State Earned Income Tax Credit (EITC)
Yes
30
†This indicator is not factored into the GROW tier rankings.
Note: N/A indicates Not Applicable
All Strong Families Indicators
U.S.
TANF benefits receipt among families in poverty
21.7%
Housing instability
2.6%
Crowded housing
15.5%
Unsafe neighborhoods
4.9%
Family resilience
85.3%
One adverse childhood experience
20.7%
Two or more adverse childhood experiences
7.7%
Infant/toddler maltreatment rate
16.4
Out of home placements
18.7%
Permanency Achieved: Reunified
48.1%
Potential home visiting beneficiaries served
2.0%
Permanency Achieved: Relative
7.8%
Infants/toddlers exiting foster care to permanency
98.8%
Permanency Achieved: Guardian
8.3%
Removed from home
7.1
Permanency Achieved: Adoption
34.6%
†This indicator is not factored into the GROW tier rankings.

Use our interactive table to get a snapshot view of all states’ results on any Yearbook indicator in our three domains.

Compare Indicators Across States

Positive Early Learning Experiences

How are U.S. babies faring in Positive Early Learning Experiences?

Infants and toddlers learn through interactions with the significant adults in their lives and active exploration of enriching environments. The quality of infant and toddlers’ early learning experiences at home and in other care settings can impact their cognitive and social-emotional development, as well as early literacy. High-quality early childhood care can strengthen parents’ interactions with their children in the home learning environment and support parents’ ability to go to work or attend school. Equitable access to high-quality care across factors like race, ethnicity, and income ensures all infants and toddlers have the opportunity for optimal development; however, disparities in access to high-quality care remain across many states and communities in the United States.

National data in the Positive Early Learning Experiences domain include indicators related to child care quality, child exposure to learning experiences, and access to child care, in addition to the prevalence of developmental screenings and services. State averages indicate that babies and toddlers as a whole have made gains in developmental screenings. However, as reflected in the subgroup views the profile includes for several indicators, these gains may not be shared by all groups.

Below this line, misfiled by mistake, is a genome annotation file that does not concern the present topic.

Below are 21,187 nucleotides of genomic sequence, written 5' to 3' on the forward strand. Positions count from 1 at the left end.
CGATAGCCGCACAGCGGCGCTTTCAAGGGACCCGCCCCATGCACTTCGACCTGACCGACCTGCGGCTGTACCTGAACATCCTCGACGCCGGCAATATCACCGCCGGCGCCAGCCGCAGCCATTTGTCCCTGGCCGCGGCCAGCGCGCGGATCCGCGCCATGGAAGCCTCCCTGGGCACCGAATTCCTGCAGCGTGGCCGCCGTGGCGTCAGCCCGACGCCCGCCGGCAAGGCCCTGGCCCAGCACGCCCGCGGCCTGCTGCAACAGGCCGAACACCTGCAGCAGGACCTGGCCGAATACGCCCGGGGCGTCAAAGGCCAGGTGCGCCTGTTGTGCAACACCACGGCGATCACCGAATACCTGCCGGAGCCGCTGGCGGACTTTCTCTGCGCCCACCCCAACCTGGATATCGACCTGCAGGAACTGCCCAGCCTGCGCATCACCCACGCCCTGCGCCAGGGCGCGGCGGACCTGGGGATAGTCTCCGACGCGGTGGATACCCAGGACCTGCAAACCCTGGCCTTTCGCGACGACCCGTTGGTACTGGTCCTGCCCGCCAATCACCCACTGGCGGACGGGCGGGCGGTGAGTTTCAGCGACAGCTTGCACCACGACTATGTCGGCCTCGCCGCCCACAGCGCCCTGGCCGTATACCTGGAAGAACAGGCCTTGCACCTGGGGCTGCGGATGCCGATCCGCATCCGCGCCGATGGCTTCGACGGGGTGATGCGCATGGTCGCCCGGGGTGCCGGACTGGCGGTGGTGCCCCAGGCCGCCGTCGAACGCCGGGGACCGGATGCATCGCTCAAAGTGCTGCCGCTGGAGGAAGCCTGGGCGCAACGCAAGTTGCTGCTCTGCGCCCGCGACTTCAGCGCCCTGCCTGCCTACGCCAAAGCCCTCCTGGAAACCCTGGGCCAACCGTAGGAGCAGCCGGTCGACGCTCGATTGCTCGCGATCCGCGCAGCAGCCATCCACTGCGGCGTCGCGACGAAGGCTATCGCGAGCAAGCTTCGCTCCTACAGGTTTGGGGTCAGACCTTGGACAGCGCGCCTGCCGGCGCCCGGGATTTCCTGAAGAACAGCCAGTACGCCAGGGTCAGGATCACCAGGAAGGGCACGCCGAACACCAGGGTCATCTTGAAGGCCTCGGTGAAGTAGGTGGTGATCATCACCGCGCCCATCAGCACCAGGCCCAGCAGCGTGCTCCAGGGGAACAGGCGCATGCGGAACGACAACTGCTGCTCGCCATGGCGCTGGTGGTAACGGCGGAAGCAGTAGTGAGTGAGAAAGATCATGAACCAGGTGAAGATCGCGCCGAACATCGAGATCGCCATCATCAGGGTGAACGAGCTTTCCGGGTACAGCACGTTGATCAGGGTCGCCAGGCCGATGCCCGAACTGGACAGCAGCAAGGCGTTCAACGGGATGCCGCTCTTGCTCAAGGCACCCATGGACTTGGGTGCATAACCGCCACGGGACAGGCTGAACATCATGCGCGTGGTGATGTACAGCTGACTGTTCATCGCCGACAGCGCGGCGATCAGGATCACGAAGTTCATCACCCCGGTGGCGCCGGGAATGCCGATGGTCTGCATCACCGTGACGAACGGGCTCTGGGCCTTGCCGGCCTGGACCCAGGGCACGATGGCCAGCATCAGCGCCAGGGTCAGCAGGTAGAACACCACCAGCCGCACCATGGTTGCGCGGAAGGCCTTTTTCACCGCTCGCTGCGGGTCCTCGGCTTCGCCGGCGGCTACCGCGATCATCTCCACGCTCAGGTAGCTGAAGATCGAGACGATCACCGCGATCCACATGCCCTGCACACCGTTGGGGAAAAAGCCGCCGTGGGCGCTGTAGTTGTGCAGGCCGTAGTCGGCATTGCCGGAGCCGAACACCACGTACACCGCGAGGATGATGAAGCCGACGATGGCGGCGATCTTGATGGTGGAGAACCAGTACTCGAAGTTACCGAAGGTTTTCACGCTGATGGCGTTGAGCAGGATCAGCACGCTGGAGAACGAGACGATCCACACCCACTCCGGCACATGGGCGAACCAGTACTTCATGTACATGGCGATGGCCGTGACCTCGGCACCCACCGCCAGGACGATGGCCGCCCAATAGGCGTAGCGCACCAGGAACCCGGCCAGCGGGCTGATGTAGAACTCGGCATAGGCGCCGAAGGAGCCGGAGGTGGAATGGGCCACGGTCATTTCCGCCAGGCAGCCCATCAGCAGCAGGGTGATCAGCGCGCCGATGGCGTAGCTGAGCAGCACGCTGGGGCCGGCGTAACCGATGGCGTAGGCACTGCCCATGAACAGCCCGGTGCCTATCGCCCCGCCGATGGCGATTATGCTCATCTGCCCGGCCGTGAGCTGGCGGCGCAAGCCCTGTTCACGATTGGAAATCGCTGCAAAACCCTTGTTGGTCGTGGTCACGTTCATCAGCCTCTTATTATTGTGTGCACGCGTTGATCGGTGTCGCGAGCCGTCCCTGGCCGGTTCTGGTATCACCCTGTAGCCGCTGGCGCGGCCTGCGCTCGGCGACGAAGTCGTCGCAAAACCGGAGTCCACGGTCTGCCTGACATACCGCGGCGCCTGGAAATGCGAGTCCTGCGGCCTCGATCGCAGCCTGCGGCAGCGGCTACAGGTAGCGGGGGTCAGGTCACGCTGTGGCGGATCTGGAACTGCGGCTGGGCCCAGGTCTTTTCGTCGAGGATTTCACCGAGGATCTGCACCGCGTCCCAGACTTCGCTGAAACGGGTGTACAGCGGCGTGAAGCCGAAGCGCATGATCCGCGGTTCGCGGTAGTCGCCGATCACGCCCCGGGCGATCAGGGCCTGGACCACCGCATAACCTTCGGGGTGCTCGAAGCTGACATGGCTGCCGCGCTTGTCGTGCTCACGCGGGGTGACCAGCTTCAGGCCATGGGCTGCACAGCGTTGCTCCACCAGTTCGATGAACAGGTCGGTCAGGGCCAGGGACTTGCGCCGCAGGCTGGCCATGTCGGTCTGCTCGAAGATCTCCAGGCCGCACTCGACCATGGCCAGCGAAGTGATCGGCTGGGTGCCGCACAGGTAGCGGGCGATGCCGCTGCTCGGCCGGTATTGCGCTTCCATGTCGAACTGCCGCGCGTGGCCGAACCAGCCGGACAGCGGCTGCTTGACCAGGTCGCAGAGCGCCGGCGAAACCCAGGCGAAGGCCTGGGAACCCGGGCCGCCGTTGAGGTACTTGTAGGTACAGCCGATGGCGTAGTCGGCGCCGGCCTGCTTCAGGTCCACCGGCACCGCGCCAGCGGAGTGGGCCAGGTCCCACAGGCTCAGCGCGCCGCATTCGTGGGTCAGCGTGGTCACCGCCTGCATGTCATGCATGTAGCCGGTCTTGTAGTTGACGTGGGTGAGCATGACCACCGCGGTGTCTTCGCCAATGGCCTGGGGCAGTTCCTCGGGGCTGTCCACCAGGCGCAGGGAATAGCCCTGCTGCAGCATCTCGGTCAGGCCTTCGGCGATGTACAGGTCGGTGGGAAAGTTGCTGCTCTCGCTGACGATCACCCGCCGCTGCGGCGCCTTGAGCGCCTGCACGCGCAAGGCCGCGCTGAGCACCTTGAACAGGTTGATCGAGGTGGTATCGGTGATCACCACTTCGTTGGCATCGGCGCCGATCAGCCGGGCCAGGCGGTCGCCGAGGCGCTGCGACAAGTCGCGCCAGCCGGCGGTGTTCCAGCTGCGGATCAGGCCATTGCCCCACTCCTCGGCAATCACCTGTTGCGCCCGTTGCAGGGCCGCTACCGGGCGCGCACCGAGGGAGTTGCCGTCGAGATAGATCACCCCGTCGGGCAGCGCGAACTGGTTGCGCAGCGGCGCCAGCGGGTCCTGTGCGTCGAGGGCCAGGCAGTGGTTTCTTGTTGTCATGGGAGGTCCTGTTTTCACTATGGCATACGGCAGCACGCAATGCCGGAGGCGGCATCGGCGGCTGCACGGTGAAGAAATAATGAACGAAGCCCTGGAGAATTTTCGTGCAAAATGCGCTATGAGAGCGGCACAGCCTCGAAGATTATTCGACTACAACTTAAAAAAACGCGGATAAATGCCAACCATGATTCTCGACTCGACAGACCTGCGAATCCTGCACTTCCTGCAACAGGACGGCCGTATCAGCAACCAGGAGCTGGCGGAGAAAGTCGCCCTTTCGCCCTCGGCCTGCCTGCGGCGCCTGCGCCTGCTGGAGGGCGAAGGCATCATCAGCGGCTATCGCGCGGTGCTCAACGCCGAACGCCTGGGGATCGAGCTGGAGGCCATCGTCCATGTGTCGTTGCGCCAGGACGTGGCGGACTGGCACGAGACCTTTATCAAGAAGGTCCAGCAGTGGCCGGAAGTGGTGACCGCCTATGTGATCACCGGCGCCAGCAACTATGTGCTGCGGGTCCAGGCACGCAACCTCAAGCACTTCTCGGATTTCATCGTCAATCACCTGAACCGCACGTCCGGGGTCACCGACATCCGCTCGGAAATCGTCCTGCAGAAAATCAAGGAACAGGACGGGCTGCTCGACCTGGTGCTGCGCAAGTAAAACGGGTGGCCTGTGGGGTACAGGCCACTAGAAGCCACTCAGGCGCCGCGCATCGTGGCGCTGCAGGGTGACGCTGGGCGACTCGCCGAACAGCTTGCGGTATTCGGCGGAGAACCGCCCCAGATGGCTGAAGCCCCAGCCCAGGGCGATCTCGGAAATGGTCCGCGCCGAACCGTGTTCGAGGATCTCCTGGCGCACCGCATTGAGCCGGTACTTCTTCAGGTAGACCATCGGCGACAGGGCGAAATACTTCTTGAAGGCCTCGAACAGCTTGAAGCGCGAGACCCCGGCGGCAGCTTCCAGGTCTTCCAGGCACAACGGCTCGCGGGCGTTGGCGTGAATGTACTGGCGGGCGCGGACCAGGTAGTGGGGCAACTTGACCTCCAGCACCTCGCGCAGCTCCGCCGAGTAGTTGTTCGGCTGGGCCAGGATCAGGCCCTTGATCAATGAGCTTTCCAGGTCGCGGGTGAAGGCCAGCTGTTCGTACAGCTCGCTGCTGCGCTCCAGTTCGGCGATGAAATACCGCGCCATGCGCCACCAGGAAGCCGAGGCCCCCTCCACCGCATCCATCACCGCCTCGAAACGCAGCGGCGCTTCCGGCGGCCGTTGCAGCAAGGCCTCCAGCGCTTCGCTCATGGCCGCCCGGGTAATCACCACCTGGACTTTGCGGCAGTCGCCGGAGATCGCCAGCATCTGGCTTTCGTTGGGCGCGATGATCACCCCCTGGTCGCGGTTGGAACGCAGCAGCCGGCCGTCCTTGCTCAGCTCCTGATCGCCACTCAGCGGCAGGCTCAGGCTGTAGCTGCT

Key Indicators of Positive Early Learning Experiences
Click Plus symbol to see selected indicators by subgroup.
U.S.
Parent reads to baby every day
Race/Ethnicity
Min: 0%
Max: 45.4%
Asian
Black
Hispanic
White
Income
Min: 0%
Max: 43.8%
Low Income
Above Low Income
Parent sings to baby every day
Race/Ethnicity
Min: 0%
Max: 64.5%
Asian
Black
Hispanic
White
Income
Min: 0%
Max: 63.0%
Low Income
Above Low Income
Percentage of income-eligible infants/toddlers with Early Head Start access
Cost of care, as % of income single parents
Cost of care, as % of income married families
Low/moderate income infants/toddlers in CCDF funded-care
Developmental screening received
Race/Ethnicity
Min: 0%
Max: 35.7%
Asian
Black
Hispanic
White
Income
Min: 0%
Max: 36.0%
Low Income
Above Low Income
Percentage of infants/toddlers receiving IDEA Part C services
Positive Early Learning Experiences Policy in America
Number of States
Infant eligibility level for child care subsidy above 200% of FPL
Yes
16
Allocated CCDBG funds
Yes
34
Group size requirements meet or exceed EHS standards for at least one age
  • Infants 16
  • Infants and Younger Toddlers 6
  • All age groups 1
Adult/child ratio requirements meet or exceed EHS standards for at least one age
  • Infants 21
  • Infants and Younger Toddlers 12
  • All age groups 2
Level of teacher qualification required by the state
  • CDA/state equivalent required 6
  • No credential beyond high school 45
Infant/toddler credential adopted
Yes
30
State reimburses center based child care at/above 75th percentile of market rates
Yes
4
State includes "at-risk" children as eligible for IDEA Part C services or reports that they serve “at-risk” children
Yes
6
†This indicator is not factored into the GROW tier rankings.
Note: N/A indicates Not Applicable
All Positive Early Learning Experiences Indicators
U.S.
Parent reads to baby every day
37.2%
Parent sings to baby every day
57.4%
Percentage of income-eligible infants/toddlers with Early Head Start access
11.0%
Cost of care, as % of income married families
N/A
Cost of care, as % of income single parents
N/A
Low/moderate income infants/toddlers in CCDF funded-care
4.2%
Developmental screening received
32.5%
Infants/toddlers with developmental delay
1.1%
Percentage of infants/toddlers receiving IDEA Part C services
6.8%
Timeliness of Part C services
N/A
†This indicator is not factored into the GROW tier rankings.
Note: N/A indicates Not Available.